Here is the link the this article in full

Jason Fried: Why Work Doesn’t Happen At Work

In this TEDTalk Jason Fried talks out all the reasons why we don’t – and can’t – do our best work at work:

Jason Fried has a radical theory of working: that the office isn’t a good place to do it. At TEDxMidwest he lays out the main problems (call them the M&Ms) and offers three suggestions to make work work.

Serenity Now: Apps to Help Manage Your Stress and Mood

Bonnie Cha tried out two free smartphone apps, Senti and Stress Tracker, which are designed to help keep tabs on your mood, and reports here on how she found them, concluding…

It’s easy to get caught up in the chaos of a day, but it’s also okay to take some time for yourself. Whether you need to express how you’re feeling at the moment or need a stress break, Senti and Stress Tracker are easy and free ways to do this.

Dr. Mike Evans: 90:10 The Single Most Important Thing You Can Do For Your Stress

An animated video talk outlining how we can better manage stress by increasing our ability to change how we think about things.

Richard Burnett: Mindfulness in Schools: Richard Burnett at TEDxWhitechapel

Stop. Breathe. Pay attention. “Our mental health and well-being are profoundly affected by where and how we place our attention“. In this enlightening talk, Richard guides through a short mindfulness meditation, and shares his experience of teaching mindfulness in schools. He reveals some of the amazing benefits being mindful can bring to the classroom and inspires the audience with simple ways to bring more awareness to how we respond to our everyday experiences.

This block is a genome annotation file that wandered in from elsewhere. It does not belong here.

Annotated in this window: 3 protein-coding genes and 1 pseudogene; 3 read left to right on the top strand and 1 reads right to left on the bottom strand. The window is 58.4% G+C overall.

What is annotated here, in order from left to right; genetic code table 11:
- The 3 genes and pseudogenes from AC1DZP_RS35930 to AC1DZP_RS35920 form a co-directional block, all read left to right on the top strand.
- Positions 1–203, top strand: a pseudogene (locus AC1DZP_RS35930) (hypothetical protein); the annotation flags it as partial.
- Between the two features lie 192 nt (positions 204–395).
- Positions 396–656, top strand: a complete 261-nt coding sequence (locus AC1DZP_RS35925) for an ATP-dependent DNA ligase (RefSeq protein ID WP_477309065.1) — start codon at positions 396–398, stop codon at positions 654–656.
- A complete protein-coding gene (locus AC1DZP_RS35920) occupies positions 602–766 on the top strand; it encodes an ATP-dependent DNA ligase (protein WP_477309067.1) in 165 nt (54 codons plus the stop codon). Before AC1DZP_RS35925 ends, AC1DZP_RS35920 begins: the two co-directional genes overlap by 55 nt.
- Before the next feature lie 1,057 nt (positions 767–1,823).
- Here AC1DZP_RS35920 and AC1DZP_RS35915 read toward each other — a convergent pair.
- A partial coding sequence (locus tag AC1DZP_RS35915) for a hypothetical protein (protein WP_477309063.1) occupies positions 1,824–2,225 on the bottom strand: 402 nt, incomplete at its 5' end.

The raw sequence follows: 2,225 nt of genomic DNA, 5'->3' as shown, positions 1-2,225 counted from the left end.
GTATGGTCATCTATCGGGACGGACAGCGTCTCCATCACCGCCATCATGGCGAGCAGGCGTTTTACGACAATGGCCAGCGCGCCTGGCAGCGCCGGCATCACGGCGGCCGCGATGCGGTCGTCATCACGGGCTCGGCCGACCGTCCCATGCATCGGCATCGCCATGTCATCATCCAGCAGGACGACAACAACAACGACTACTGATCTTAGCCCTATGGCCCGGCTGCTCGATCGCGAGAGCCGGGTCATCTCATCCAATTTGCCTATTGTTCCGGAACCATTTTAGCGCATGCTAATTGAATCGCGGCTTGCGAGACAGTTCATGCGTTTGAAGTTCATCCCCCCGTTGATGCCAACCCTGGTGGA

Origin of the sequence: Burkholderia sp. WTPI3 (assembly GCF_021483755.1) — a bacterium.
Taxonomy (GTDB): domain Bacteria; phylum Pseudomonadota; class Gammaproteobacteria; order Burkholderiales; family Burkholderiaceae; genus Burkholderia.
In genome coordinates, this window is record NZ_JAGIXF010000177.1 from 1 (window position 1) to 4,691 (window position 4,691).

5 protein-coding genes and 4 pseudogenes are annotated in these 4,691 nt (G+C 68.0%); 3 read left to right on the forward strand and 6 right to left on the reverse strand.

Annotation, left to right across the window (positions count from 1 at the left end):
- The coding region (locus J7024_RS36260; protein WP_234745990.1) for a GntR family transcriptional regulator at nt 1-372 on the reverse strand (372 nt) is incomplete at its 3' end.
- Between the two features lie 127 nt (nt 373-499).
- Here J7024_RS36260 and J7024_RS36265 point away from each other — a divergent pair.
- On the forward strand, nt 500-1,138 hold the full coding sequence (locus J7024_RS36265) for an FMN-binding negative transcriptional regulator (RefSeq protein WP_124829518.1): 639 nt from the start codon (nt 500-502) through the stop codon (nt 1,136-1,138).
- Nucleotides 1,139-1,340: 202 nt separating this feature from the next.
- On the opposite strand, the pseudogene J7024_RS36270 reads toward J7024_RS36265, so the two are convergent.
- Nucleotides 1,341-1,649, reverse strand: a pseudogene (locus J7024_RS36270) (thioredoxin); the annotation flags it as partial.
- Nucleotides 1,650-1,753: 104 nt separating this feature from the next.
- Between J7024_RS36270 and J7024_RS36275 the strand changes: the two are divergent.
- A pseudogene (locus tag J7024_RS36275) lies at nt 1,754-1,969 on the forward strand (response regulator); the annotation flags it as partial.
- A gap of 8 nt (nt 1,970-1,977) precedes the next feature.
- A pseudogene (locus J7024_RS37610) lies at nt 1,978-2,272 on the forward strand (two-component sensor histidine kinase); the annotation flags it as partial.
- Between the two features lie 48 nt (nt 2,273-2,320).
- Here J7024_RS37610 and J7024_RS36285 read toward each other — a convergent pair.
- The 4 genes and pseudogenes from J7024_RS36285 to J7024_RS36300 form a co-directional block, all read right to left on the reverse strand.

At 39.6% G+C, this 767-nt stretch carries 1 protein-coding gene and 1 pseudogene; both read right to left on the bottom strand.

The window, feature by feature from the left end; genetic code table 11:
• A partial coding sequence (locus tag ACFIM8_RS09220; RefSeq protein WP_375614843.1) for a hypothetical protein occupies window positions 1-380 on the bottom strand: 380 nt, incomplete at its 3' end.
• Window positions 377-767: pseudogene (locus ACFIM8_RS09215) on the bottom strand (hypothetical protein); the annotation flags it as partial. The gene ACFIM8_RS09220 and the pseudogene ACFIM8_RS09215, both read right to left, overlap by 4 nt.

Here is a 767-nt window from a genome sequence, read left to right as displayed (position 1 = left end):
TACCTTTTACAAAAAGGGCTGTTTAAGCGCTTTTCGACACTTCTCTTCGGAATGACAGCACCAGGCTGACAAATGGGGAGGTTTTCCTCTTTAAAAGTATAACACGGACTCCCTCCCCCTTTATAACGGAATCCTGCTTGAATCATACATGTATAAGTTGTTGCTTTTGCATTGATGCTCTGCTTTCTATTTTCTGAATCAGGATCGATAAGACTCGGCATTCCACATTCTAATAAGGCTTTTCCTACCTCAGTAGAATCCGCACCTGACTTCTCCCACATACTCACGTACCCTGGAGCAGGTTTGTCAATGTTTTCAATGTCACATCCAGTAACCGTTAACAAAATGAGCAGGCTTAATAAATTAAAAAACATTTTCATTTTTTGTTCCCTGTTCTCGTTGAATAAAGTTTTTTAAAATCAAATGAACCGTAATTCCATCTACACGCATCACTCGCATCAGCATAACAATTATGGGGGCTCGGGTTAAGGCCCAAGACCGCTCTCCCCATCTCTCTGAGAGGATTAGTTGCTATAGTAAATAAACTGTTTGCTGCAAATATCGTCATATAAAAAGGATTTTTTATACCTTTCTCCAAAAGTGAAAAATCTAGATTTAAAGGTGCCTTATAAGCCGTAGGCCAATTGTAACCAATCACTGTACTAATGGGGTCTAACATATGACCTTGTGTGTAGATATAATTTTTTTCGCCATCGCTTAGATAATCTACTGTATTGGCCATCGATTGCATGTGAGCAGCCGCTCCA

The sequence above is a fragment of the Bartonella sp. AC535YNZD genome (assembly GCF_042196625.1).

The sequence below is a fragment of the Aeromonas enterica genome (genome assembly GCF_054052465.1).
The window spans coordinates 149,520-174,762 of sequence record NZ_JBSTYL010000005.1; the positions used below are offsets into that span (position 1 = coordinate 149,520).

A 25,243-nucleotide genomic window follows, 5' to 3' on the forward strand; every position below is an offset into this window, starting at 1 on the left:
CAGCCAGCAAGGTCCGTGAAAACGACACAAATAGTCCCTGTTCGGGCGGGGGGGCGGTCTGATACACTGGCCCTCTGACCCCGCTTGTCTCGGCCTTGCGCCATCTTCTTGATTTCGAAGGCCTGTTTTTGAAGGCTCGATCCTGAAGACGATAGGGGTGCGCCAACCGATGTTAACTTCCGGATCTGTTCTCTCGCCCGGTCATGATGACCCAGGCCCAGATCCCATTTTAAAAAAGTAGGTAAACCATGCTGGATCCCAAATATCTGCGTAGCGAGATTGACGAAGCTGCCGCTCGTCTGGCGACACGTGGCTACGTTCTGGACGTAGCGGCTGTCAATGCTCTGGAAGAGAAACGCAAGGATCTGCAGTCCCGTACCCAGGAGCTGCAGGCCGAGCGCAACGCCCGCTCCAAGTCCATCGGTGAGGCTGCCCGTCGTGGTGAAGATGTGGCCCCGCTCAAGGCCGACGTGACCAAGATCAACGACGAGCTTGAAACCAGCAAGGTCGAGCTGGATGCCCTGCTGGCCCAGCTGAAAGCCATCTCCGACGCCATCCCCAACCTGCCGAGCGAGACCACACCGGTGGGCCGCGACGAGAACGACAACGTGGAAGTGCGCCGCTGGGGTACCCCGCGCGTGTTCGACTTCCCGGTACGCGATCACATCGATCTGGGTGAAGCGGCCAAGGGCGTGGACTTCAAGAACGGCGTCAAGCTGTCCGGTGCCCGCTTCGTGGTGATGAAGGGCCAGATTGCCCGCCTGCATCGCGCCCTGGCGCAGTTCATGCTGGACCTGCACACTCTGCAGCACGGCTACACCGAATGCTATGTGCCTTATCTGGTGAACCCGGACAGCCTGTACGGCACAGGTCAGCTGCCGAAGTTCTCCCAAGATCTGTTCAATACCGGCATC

Richard Burnett is co-founder of the Mindfulness in Schools Project. With Chris Cullen and Chris O’Neill, Richard wrote the highly-acclaimed 9 week mindfulness course, .b (pronounced dot-b), designed to engage adolescents in the classroom. He is a teacher and Housemaster at Tonbridge School, the first school in the UK to put mindfulness on the curriculum, an event covered by press, TV and radio in early 2010. Since then, thousands of young people have been taught .b in a wide range of educational contexts, from independent girls’ schools like St Pauls to Young People’s Support Services for those excluded from school. .b is now being taught in the UK, USA, Germany, France, Finland, Denmark, Holland and Thailand.

photo credit: HckySo via photopin cc

photo credit: HckySo via photopin cc

6 Non-Creative Thoughts on Creativity

This is an excellent resume’ of ideas and practical lessons on how to be  – and how to enjoy being – more creative…

One of the cool things about creativity is that every leader, every employee, and indeed every organization has the potential to be creative and likely already is to at least some degree.